Newspaper article THE JOURNAL RECORD

Agencies Approve Prairie Chicken Program in Oklahoma

Newspaper article THE JOURNAL RECORD

Agencies Approve Prairie Chicken Program in Oklahoma

Article excerpt

Landowners in western Oklahoma now may have a way to protect their land and cattle while simultaneously safeguarding a prairie bird that has caused controversy among energy and agricultural industries. Two wildlife agencies that developed the conservation program said although the plan was difficult to develop, it should benefit both landowners and the lesser prairie chicken.

The Oklahoma Department of Wildlife Conservation and the U.S. Fish and Wildlife Service reached an agreement at the end of January to approve a candidate conservation agreement with an assurance program for the lesser prairie chicken. The USFWS is considering whether to add that bird to a list of threatened and endangered species, a move that would make it a crime to harm the lesser prairie chicken or disturb its habitat.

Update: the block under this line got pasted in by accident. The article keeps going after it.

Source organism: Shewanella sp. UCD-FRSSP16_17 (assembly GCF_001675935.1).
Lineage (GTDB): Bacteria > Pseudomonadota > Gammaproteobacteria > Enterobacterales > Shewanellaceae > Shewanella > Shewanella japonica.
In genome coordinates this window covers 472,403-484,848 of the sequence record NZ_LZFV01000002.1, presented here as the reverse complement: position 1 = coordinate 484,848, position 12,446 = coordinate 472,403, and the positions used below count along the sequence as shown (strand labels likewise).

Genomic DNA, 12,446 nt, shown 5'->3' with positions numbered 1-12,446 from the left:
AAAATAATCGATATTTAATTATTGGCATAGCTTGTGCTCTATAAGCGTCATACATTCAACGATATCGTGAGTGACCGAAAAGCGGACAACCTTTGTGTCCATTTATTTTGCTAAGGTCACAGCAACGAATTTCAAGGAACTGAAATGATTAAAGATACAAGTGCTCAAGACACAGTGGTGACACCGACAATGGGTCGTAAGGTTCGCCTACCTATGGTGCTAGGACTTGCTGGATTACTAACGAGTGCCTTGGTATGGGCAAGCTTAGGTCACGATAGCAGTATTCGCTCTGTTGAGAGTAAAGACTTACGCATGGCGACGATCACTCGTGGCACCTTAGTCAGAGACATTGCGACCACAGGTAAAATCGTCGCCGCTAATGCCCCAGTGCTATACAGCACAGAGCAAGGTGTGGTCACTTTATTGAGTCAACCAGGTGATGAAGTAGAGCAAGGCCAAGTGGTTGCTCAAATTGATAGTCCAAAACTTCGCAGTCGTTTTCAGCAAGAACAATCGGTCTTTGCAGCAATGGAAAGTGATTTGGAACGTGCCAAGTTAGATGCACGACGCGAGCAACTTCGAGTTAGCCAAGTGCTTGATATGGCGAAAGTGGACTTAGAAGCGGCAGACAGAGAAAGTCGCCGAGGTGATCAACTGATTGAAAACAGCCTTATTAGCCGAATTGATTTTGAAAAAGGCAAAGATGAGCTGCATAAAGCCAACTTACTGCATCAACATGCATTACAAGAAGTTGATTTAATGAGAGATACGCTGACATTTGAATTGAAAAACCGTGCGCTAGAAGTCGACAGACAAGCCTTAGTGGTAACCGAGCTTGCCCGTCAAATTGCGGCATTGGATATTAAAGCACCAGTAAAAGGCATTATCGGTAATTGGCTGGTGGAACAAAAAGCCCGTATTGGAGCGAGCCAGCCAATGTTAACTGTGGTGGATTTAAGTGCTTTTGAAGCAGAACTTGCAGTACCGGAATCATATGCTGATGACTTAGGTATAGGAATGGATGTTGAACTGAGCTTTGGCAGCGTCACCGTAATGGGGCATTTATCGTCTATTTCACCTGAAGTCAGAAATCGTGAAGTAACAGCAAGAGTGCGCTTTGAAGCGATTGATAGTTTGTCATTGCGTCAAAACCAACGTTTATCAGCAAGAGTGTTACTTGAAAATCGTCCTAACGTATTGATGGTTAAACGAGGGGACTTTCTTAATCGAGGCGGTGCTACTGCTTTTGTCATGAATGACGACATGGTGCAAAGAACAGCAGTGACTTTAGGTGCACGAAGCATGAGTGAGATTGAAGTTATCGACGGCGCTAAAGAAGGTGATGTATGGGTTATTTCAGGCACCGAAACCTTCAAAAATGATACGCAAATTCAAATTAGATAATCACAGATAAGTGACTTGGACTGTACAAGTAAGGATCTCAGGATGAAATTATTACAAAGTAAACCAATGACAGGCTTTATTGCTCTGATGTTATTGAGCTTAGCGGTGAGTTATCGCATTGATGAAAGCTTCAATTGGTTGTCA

The new conservation agreement would assure private landowners that they won't face prosecution under the Endangered Species Act for harming the bird, said Russ Horton with the Oklahoma Department of Wildlife Conservation. Horton supervises the private land and wildlife diversity program for the agency. He worked with the USFWS and landowner groups for two years to develop the agreement.

"It's just another tool we have to offer landowners in lesser prairie chicken conservation and maintain their way of life," Horton said.

The agency had never completed a conservation agreement plan before, so they weren't sure what to expect, Horton said. The plan had to first be beneficial to the animal, but also had to be acceptable to landowners, he said. The level of detail required to determine all of the potential threats and consequences of the plan was the biggest challenge, Horton said.

Ken Collins, fish and wildlife biologist with the USFWS Southwest region, said the agency had to determine conservation management activities that a typical farmer or rancher might use that would also be beneficial to the lesser prairie chicken. The species lives in a wide-open prairie, but uses different habitats for breeding, nesting, raising young chicks and for surviving winter months. …

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